I came of age in the era of glamorous smoking. Forty-six percent of Americans—including nearly everyone that mattered—smoked cigarettes. I gave my parents curlicued ashtrays as birthday gifts. Their friends offered each other glittery lighters. And of course, everyone in the movies was cloaked in an alluring, smoky haze. When Lana Turner, or Bette Davis, or James Dean, or Dean Martin lit up, Joe Smoe in the mezzanine wanted to be just like them.
When the 1964 Surgeon General’s Report stated that smoking causes cancer, few even knew what a Surgeon General was. Suddenly, the title was on everyone’s lips. A few people stopped smoking immediately. Most tried and failed. Smoking cessation became a cottage industry. Habits die hard.
I can recall walking MIT’s infinite corridor in 1973 and seeing the American Cancer Society’s poster, “Smoking is Very Glamourous.” The impact of the slogan and its discordant image was immediate. Yet smoking remained socially acceptable and ubiquitous. As late as 1986, the guy at the desk across from me in a major architectural firm lit up all day long. But research on second-hand smoke rallied non-smokers to action. Within three years, the firm created to a ‘smoking lounge’ alternative that soon buckled into a full-on ‘no smoking’ policy. Smokers became pariahs, marooned on the bleak sidewalks of Boston winters.
More than fifty years since the Surgeon General’s report, our societal views on smoking have come full circle. Today, only 18% of Americans smoke, less than half as many as when I was a child.
What created this tidal change? Science. And publicity. In a consumer society, saturated with advertising messages, the fact that smoking causes cancer is not enough to change behavior. It took warnings on cigarette packages and decades of public service campaigns to change our understanding that “smoking is very glamourous” is an oxymoron, if not an outright lie.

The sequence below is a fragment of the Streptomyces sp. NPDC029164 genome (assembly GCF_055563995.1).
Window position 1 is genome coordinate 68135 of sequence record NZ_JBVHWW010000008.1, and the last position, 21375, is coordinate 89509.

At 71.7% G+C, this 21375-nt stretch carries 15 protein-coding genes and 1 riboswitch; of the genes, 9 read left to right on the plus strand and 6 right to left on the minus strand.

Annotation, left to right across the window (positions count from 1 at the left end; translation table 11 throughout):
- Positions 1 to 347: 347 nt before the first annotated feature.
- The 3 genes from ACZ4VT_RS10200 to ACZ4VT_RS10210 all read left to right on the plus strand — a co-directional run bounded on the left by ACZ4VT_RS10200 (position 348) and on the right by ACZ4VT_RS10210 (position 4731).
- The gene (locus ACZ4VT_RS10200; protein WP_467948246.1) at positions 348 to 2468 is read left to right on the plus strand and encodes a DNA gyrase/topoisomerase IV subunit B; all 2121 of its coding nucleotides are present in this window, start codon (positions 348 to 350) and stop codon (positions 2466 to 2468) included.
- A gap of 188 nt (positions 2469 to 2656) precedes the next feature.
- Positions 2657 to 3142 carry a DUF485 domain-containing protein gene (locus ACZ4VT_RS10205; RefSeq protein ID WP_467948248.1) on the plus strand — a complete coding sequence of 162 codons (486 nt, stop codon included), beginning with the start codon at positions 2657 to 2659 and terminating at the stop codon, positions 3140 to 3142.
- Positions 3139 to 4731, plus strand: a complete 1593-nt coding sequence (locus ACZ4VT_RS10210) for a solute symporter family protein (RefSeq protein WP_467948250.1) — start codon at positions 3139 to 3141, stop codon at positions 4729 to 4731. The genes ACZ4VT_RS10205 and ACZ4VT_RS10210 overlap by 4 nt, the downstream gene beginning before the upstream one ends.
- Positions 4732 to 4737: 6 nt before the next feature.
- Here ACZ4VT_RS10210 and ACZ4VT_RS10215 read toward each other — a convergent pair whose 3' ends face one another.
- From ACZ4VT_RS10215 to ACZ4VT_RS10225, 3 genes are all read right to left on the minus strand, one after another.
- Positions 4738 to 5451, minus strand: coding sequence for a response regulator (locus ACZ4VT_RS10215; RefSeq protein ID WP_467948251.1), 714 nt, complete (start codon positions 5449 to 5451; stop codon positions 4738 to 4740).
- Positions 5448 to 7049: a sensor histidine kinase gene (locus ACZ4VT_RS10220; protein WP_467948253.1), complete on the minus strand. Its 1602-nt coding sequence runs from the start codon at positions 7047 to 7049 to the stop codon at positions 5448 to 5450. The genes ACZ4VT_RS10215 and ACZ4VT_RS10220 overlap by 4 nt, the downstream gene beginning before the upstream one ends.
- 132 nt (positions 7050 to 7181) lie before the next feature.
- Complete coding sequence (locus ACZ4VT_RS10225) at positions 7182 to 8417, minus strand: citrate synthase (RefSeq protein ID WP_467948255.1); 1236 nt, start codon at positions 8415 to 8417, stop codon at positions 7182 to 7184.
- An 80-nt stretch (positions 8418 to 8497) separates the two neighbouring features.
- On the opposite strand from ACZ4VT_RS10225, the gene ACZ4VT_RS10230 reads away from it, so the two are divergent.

Today, gun violence is killing too many of our fellow citizens, while stirring fear in the rest of us. No amount of dead Sandy Hook first graders, Columbine high schoolers, Orlando night club revelers, or Las Vegas concert goers can move the needle of gun control. Stats alone will not create the change demanded of this crisis. We need a public health campaign to change our collective perception of guns.
A recent article it the Boston Globe opened my eyes to how we are losing this PR campaign. Smith & Wesson used to target their ads to hunters and sportsmen. Now they focus on fear, and gun sales soar.
In 1964 people were shocked, shocked, to learn that a central element of our society was killing us. It took decades to turn the glamour of smoking on its head. In 2022 we know full well that a cornerstone of our democracy—the right to bear arms—has been contorted beyond reason. We witness the deaths caused by this violence, and are only beginning to understand the psychic toll all these guns are taking on our children and our communities.
Once upon a time we thought smoking was glamourous. Now we know it only causes cancer. Today we consume a steady diet of ads that proclaim guns make us safe, even as statistics show that owning a gun only makes you more likely to die by a gun. But humans are stubborn, irrational creatures, and facts alone won’t change our behavior. We need to counter the myths with a public health campaign and change our nation’s attitudes about guns. We know how to do it; we have done it before. We can do it again.